More lessons on how to synthesize scienceBill Dennison ·
In a previous blog, I suggested six elements for science synthesis that we have employed in the Submerged Aquatic Vegetation Synthesis (SAV SYN) effort. These six elements were the following:
- Experienced leadership
- Limited size
- Multiple immersive workshops
- Regular communication
- Product focus
I also discussed the following enabling conditions:
- compelling topic with enabling data
- resource manager support and collaboration
- nominal support for leveraging purposes.
At the end of our final SAV SYN gathering we brainstormed with the SAV SYN team, and we came up with three additional key elements:
7) Conducive location. The real estate adage that the top three elements to consider with a property are "location, location, and location" holds true for scientific synthesis. We held three of our four workshops in Annapolis, which was a popular choice for several reasons. The walkable neighborhoods and close proximity of hotels, restaurants, and pubs were important. The SAV SYN team also appreciated the multiple water views afforded by being in Annapolis. Since every participant is a Chesapeake Bay researcher, the ability to glimpse the Bay was a bonus. The UMCES Annapolis Office had good internet connectivity, extensive white boards, and numerous rooms. With our SAV SYN group, we were also able to save money on hotel rooms because several people were able to return home or stay with relatives due to Annapolis's central location.
8) Clear goals and objectives. We had the advantage of Rich Batiuk's thoughtful set of management objectives, and took time to develop our scientific objectives as well (including target journals for publication). The first session together was focused on reviewing and revising these goals and objectives and each subsequent session included a review of our progress against the goals.
9) Fun. The feedback from the SAV SYN group was that what they enjoyed the most was the fun they had working as a team. Bob Orth and I carefully selected the team members and they enjoyed one another's company, both formally and informally. We created a project logo, and even had coffee mugs produced with our SAV SYN logo. The food and drink that we shared was enjoyable. The poems, limericks and drawings that we produced were fun as well. We spent time at the beginning to get to know one another, and took breaks throughout workshops as well.
We also developed the following three recommendations for future synthesis efforts:
- Include graduate students and/or Chesapeake Bay Program staffers. Providing opportunities to expose young scientists to synthesis efforts would help build our capacity. Bob Orth and I included a couple of graduate students in our Seagrass Trajectories synthesis efforts at the National Center for Ecological Analysis and Synthesis and they proved to be some of the most valuable team members. We did have postdocs in SAV SYN, but not including students or staffers was an oversight in retrospect.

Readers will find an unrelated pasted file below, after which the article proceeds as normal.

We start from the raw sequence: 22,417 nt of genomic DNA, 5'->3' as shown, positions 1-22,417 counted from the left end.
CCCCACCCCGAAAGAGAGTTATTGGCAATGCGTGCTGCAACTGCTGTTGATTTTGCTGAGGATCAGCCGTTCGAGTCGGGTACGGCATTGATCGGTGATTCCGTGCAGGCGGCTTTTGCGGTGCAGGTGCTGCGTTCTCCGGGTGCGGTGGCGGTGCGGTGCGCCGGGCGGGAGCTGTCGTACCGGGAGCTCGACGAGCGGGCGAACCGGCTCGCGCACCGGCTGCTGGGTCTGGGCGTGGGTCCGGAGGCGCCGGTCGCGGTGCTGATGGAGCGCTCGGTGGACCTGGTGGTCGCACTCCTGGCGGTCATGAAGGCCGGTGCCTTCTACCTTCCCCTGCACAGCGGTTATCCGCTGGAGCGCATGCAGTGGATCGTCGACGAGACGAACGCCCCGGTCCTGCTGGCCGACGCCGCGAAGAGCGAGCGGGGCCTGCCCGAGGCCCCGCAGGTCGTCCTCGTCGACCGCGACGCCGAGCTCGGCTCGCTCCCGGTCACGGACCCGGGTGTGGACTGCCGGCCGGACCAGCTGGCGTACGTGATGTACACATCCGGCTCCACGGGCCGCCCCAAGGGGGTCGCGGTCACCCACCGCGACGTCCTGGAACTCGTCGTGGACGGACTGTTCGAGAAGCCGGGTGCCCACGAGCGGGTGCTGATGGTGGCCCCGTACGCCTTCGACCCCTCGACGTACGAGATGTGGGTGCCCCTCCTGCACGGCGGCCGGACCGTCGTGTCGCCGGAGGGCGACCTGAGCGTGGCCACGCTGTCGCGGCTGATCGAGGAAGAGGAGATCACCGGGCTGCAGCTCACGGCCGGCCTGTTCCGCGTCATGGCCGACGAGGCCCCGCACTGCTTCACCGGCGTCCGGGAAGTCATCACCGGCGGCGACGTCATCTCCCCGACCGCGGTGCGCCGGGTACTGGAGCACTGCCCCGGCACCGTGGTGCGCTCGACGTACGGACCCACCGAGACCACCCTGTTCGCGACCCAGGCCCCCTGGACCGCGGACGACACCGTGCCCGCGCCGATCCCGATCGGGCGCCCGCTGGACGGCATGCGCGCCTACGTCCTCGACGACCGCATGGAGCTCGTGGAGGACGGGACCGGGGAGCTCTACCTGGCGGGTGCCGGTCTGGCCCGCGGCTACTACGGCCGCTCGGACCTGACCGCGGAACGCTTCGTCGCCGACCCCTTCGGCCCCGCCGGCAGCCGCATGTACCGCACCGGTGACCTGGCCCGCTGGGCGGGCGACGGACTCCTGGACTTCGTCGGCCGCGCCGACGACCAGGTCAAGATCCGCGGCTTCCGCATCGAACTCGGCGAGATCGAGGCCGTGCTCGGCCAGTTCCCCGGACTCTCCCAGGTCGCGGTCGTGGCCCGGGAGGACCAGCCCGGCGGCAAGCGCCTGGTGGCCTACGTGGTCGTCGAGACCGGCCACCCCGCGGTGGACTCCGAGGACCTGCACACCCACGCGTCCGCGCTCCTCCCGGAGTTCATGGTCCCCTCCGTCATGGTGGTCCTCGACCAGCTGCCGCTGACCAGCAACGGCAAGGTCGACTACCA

- Slightly longer immersive workshop sessions. The importance of immersive workshops is to displace the distractions of everyday life to really focus on the SAV SYN topics. The short 2-3 day workshops allowed us to develop a focus, but several people felt that the later workshops would have benefited from an extra day so that the analyses and the writing could take place while the topic was fresh. The negative tradeoffs of scheduling longer workshops need to be weighed against the effectiveness of walking away from the workshop with a more complete draft of the figures and manuscripts.
- Flexible small funding for specific project tasks. It was recommended that a limited amount of funding be set aside for project tasks. This funding could be designated for data aggregation, directed by team members. Another example of targeted funding would be the creation and printing of communication products.
In discussing the enabling conditions for science synthesis, the topic of including people with vested interests came up. In this case, vested interests are a good thing, as it means that the people involved have an abiding interest in making the project successful. They will work harder and provide leveraged resources to insure a successful end result. Examples in the SAV SYN team include Bob Orth, who has been funded for three decades to commission aerial photography, conduct ground-truthing and analyze the imagery to generate annual Chesapeake Bay SAV maps. The synthesis papers provide Bob and his team with powerful justification for continued SAV surveys. I, too, have a vested interest. In my case, the Integration and Application Network is committed to scientific synthesis in service of better environmental management and the opportunity to showcase SAV SYN efforts could establish additional synthesis opportunities. In one sense, the entire team had a vested interest, in that they were inspired by the opportunity to co-author scientific publications, something that helps everyone in terms of career development.
The Chesapeake Bay Program currently has a talented cadre of scientists with impressive analytical skills. In addition, the Bay Program has developed extended high quality databases, with many data sets extending for thirty years. This combination of good data and excellent scientists provides opportunities for productive synthesis efforts like SAV SYN. Hopefully, these lessons for scientific synthesis will help guide successful future synthesis efforts.
About the author
Dr. Bill Dennison is a Professor of Marine Science and Vice President for Science Application at the University of Maryland Center for Environmental Science (UMCES). Dr. Dennison’s primary mission within UMCES is to coordinate the Integration and Application Network.